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Friday 25 March 2011

Owling Update - and two new Little Owl Sites

Since my last owling post on 8th March, I've seen a few Little Owls, and also added two new LO sites to my list.

11th March

A visit to my local patch turned up both LOs at my Site No.12. I got an image of the first one in the barn, but the one on the outside of the barn emerged from between some bales in full flight, and I missed nailing the flight shot!

Little Owl - my Site No.12

Just down the road at my Site No.02 the female bird was in her favourite place on the barn.

Little Owl - my Site No.02

14th March

Acting on a tip-off, I added Little Owl Site No.18 to my list - near Oaks in Charnwood. I'd visited here the week before, and found nothing. Only a single bird was seen and that departed when I got to within 200 metres - so no images! I've been back three times since and not relocated the bird, but I did see a drake Mandarin on a more recent visit!

18th March

A week later, a trip out to buy bird seed for the garden birds had me making a small diversion to my LO Site No.15 near Croxall (Staffordshire). I was pleased to see that both birds were out. I think that I've only once managed to capture an image (and a very poor one at that) of two Little Owls in the same picture. As I set off to take some photos, I put up a Corn Bunting. It's more than two years since I've seen one in this area, so I was rather pleased to grab a record shot.

Corn Bunting

Both the LOs at this site seem to me to be painfully thin. I hope that they are OK

Little Owls - my Site No.15

Little Owl - my Site No.15

19th March

The following day I went on a very enjoyable Birdwalk round Thornton Reservoir organised by LROS (Leicestershire & Rutland Ornithological Society). No photos, except of a Mink and the local 'Barnacle Goose' resulted, but I was tipped off about a Little Owl site not far away. After the walk I headed off there, taking three other people with me. I'm pleased to say that I was the first to spot the LO (It'd have been embarrassing if someone else had spotted it first!). In fact, I'm 80% sure that I could see a second bird too. This is now on my list as my Site No.19. Unfortunately, no sensible images are likely to arise as the tree is right in the middle of a sown  field, rather a long way from public access. The images below are very heavily cropped.

Little Owl - my Site No.19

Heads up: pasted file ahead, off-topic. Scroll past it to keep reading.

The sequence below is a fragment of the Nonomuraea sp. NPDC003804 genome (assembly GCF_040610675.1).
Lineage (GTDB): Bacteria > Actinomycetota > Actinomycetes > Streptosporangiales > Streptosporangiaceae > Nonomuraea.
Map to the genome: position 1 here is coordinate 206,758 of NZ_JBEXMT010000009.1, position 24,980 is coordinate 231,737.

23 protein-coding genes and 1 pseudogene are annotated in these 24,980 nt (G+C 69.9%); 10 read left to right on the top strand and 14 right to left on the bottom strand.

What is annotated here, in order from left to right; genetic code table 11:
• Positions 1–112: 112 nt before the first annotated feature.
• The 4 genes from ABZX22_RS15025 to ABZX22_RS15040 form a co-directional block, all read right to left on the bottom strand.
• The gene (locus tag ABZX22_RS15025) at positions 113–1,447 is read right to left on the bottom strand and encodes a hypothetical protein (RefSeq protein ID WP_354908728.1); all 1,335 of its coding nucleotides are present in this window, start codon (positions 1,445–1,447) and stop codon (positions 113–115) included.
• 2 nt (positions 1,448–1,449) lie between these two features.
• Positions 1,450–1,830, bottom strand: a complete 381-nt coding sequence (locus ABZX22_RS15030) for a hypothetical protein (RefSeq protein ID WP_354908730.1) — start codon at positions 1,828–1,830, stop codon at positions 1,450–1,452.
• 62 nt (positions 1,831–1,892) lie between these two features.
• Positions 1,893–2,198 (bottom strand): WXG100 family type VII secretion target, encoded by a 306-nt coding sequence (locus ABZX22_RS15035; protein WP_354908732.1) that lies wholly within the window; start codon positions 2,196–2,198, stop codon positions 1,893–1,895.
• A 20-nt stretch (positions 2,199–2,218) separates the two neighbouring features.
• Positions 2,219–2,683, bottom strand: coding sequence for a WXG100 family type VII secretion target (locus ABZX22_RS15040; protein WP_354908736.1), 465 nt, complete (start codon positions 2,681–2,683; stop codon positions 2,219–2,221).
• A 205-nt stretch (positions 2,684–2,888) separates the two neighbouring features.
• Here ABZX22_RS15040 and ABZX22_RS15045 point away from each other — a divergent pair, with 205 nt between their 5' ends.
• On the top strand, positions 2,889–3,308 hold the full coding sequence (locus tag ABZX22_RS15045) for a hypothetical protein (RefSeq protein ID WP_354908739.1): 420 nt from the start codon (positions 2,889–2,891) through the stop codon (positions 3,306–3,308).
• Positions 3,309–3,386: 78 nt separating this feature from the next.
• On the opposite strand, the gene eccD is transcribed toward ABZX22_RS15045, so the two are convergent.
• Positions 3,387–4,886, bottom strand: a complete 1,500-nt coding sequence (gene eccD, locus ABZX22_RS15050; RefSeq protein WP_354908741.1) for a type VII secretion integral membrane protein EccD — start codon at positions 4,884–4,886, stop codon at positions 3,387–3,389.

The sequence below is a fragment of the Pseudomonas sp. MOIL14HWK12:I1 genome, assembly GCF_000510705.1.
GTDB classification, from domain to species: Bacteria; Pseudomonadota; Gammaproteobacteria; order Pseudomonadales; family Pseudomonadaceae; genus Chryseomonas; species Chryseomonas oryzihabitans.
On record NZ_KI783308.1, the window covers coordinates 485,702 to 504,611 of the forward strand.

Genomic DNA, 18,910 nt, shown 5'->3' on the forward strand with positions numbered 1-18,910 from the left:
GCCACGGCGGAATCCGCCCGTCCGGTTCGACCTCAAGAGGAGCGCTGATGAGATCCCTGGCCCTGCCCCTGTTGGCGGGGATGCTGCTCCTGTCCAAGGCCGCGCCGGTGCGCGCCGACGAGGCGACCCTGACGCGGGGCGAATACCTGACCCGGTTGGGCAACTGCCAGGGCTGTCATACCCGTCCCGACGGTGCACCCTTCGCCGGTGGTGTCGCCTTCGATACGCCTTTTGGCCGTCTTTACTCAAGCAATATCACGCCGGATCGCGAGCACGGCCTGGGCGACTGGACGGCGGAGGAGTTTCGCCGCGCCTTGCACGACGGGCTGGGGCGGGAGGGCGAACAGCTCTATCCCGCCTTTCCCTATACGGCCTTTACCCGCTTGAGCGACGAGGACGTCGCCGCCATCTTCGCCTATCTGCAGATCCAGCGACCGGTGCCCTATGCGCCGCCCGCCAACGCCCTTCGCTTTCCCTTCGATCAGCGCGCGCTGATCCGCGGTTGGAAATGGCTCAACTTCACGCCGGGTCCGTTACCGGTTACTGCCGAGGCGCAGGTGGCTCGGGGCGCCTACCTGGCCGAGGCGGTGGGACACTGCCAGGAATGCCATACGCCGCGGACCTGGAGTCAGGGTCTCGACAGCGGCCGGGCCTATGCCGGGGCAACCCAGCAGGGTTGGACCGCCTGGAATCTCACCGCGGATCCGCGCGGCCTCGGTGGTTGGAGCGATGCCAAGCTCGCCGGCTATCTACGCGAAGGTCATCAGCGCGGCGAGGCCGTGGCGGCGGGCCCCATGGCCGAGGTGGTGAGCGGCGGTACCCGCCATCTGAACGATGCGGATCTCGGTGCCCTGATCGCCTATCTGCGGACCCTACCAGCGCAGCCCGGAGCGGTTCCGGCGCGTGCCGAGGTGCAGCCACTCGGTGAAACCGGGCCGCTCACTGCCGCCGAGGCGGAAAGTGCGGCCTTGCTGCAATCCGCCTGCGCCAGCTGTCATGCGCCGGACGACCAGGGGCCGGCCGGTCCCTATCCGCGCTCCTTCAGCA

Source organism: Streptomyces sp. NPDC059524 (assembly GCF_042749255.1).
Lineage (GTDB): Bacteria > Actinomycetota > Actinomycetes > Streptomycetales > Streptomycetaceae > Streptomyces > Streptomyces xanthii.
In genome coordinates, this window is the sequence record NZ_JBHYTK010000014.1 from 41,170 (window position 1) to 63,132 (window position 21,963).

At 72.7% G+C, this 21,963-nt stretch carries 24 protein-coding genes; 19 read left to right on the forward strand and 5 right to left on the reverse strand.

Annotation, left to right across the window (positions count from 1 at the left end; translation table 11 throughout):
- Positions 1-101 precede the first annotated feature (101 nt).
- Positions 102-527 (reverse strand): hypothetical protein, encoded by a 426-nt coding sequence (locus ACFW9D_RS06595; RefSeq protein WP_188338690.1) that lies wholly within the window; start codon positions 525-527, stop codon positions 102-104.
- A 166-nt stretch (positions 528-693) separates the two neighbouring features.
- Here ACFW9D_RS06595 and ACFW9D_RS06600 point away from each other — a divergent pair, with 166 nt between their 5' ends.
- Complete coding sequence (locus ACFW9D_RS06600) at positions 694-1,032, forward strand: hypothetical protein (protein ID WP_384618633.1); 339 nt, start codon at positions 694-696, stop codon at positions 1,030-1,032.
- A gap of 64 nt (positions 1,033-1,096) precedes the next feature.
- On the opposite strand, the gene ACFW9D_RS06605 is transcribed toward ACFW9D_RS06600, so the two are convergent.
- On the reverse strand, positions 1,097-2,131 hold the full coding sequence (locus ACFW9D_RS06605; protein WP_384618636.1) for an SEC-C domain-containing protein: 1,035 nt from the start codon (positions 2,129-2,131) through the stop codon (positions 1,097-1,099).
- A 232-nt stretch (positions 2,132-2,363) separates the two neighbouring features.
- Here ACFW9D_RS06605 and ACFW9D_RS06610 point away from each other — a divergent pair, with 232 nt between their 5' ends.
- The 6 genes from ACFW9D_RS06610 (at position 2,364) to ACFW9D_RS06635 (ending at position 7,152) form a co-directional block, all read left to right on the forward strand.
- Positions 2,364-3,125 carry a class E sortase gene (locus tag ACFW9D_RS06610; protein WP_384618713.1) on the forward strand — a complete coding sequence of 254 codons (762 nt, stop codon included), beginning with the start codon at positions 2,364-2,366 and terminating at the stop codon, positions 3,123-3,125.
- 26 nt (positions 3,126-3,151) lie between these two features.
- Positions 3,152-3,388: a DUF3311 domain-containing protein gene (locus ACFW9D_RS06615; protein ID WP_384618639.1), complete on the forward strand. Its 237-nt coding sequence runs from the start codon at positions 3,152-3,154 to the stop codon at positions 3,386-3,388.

I'd taken sandwiches and so the rest of the day was spent owling. I didn't have much luck, but I couldn't resist returning to one of my more recent sites - my LO Site No.17. I set up my hide on top of a farm trailer, and didn't have to wait too long before one of the birds emerged. It spent a lot of time checking me out from various angles and locations, and then the second bird emerged and did the same, favouring different vantage points. This time I managed to sort out which bird was which, by the patterns on the heads. The only problem I had was that I did not want to get out of my hide whilst the birds were in view in case I spooked them. It was two hours before I got away!

Little Owl (A) - my Site No.17

 Little Owl (B) - my Site No.17

Little Owl (A) - my Site No.17

25th March

After another attempt at finding an owl at my LO Site No.18, I headed off to site No.19 to see if any better images were possible. They weren't, but at least I was able to confirm that there were two LOs here. You probably won't be able to spot them in the first heavily cropped image below. With the aid of the lines which point at the shoulders of each bird in the second extremely heavily cropped image, you might be able to find them. I don't think that I'd have spotted them if I hadn't been sure that this tree was occupied by owls!

 Little Owls - my Site No.19

Most of the rest of the day was spent in trying to find new owl sites. None were found but I did get several good pointers and some promising locations. I decided to round off the day with yet another attempt to see a LO at my Site No.05 near Snarestone. I've many a time seen a single owl here (never a pair), but not since October last year. I stopped my car and peered through the hedge at the distant nest tree - bingo, it was there. I went back to the car to get my camera and returned to find the bird had gone! Fortunately I managed to relocate it - sitting beside a second bird! Distance, messy branches in the way on the tree, and shooting through a hawthorn hedge half a metre in front of my nose (which fogged the image), meant a pretty poor record shot resulted, but by greatly increasing the contrast (to reduce the fog) I have at least got a record of the pair.